• "I don't care much for daffodils. They are such flaunting things," said Aun_ary Maria, drawing her shawl around her and going indoors to protect he_ack.
  • "Do you know, Mrs. Dr. dear," said Susan ominously, "what has become of thos_ew irises you wanted to plant in that shady corner? _She_ planted them thi_fternoon when you were out right in the sunniest part of the back yard."
  • "Oh, Susan! And we can't move them because she'd be so hurt!"
  • "If you will just give _me_ the word, Mrs. Dr. dear … "
  • "No, no, Susan, we'll leave them there for the time being. She cried, yo_emember, when I hinted that she shouldn't have pruned the spirea _before_looming."
  • "But sneering at our daffodils, Mrs. Dr. dear … and them famous all around th_arbour … "
  • "And deserve to be. Look at them laughing at you for minding Aunt Mary Maria.
  • Susan, the nasturtiums are coming up in this corner, after all. It's such fu_hen you've given up hope of a thing to find it has suddenly popped up. I'_oing to have a little rose garden made in the southwest corner. The very nam_f rose garden thrills to my toes. Did you ever see such a _blue_ blueness o_ky before, Susan? And if you listen very carefully now at night you can hea_ll the little brooks of the countryside gossiping. I've half a notion t_leep in the Hollow tonight with a pillow of wild violets."
  • "You would find it very damp," said Susan patiently. Mrs. Dr. was always lik_his in the spring. It would pass.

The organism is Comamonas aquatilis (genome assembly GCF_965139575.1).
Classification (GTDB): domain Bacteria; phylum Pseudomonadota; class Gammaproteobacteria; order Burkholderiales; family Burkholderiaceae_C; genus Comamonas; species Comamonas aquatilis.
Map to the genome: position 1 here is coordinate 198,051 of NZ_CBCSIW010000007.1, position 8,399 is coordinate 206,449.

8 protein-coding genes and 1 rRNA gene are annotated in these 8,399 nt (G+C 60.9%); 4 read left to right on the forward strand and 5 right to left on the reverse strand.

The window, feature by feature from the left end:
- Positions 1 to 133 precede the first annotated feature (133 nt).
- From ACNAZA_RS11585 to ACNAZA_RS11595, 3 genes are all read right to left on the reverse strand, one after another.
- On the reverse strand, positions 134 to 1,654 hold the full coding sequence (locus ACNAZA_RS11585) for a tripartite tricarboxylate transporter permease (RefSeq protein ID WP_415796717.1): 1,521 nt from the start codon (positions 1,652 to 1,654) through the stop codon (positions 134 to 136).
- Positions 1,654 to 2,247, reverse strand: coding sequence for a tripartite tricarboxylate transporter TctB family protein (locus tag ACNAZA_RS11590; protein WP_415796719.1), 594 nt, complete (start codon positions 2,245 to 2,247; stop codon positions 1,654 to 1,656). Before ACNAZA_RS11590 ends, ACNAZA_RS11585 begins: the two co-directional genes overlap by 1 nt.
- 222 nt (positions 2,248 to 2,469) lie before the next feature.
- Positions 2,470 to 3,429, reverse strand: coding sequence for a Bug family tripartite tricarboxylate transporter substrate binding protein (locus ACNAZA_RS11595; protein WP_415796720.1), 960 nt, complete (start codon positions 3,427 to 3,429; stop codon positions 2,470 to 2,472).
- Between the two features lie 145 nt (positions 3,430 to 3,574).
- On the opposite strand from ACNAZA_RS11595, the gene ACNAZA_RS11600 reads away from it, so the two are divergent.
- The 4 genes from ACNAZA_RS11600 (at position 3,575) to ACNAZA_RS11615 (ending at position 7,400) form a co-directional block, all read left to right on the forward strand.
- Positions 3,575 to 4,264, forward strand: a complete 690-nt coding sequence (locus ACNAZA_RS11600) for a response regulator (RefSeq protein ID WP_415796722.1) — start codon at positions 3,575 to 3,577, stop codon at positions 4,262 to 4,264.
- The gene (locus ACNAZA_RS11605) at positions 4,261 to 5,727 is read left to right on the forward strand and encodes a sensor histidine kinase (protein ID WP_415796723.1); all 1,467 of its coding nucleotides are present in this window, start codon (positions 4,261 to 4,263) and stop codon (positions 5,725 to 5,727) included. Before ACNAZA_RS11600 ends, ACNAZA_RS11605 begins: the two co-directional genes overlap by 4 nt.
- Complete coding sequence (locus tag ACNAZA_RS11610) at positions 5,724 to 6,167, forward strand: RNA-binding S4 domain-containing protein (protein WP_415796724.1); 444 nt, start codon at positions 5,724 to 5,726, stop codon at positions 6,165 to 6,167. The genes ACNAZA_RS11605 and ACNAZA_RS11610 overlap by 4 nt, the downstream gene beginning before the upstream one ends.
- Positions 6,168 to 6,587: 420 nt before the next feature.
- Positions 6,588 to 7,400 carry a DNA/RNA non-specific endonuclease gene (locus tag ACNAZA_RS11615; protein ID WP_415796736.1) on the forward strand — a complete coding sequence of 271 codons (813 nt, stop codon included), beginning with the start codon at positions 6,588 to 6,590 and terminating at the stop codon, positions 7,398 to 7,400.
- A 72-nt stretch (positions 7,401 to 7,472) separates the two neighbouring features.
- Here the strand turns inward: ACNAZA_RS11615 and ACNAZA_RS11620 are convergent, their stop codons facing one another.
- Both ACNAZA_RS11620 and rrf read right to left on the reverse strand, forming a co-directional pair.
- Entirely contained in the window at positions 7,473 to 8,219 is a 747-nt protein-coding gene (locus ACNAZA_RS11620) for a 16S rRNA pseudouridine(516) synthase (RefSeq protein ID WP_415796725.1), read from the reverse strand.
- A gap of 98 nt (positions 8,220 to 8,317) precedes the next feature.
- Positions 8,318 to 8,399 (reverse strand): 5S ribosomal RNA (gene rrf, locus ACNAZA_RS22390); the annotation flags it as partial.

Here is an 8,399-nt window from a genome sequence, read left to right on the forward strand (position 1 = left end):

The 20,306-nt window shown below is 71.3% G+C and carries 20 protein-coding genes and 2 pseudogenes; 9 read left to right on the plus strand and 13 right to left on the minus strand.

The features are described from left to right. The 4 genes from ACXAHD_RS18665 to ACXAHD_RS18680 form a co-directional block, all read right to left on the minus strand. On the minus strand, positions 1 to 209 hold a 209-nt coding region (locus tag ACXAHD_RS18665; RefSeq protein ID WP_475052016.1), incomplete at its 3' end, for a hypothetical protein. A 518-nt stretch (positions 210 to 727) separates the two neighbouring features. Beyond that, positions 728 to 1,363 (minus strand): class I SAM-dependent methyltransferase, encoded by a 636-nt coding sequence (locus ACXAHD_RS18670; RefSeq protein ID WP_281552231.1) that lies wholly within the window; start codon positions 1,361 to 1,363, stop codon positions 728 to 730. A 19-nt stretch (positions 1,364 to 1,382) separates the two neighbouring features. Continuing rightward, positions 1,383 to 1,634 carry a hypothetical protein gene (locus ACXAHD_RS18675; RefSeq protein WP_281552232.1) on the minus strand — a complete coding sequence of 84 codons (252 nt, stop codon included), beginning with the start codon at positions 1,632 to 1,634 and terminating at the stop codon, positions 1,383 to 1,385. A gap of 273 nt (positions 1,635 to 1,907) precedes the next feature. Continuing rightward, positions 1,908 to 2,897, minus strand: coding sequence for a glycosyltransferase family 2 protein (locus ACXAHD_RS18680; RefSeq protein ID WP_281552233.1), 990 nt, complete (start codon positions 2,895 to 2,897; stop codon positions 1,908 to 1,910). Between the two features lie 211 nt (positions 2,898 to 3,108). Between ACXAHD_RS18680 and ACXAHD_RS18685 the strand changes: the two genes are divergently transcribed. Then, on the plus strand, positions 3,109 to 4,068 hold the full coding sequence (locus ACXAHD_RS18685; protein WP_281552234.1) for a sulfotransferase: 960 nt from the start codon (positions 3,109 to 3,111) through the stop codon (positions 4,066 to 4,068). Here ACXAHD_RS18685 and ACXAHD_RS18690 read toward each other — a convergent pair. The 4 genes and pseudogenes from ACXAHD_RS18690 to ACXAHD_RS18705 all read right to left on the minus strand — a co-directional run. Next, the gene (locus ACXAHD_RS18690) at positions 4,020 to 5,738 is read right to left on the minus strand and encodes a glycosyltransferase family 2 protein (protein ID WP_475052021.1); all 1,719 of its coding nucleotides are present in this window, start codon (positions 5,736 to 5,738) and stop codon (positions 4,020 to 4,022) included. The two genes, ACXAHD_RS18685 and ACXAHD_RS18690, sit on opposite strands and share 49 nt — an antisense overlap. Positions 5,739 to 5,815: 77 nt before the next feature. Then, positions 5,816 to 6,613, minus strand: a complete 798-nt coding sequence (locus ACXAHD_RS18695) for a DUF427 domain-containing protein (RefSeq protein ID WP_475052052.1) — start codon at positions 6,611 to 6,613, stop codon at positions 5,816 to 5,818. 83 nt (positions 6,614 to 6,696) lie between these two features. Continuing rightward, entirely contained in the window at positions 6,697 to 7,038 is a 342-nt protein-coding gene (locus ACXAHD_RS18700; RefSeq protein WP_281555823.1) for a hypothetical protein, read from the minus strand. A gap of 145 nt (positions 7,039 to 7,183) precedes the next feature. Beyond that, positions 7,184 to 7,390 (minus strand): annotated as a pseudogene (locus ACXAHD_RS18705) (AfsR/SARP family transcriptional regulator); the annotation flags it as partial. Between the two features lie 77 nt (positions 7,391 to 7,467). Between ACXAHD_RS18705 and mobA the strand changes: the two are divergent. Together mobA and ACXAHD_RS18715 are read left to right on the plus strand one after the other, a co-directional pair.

• "Susan," said Anne coaxingly, "I want to have a birthday party next week."
  • "Well, and why should you not?' asked Susan. To be sure, none of the famil_ad a birthday the last week in May, but if Mrs. Dr. wanted a birthday part_hy boggle over that?
  • "For Aunt Mary Maria," went on Anne, as one determined to get the worst over.
  • "Her birthday is next week. Gilbert says she is fifty-five and I've bee_hinking."
  • "Mrs. Dr. dear, do you really mean to get up a party for that … "
  • "Count a hundred, Susan … count a hundred, Susan dear. It would please her so.
  • What has she in life, after all?"
  • "That is her own fault … "
  • "Perhaps so. But, Susan, I really want to do this for her."
  • "Mrs. Dr. dear," said Susan ominously, "you have always been kind enough t_ive me a week's vacation whenever I felt I needed it. Perhaps I had bette_ake it next week! I will ask my niece Gladys to come and help you out. An_hen Miss Mary Maria Blythe can have a dozen birthday parties, for all of me."
  • "If you feel like that about it, Susan, I'll give up the idea, of course,"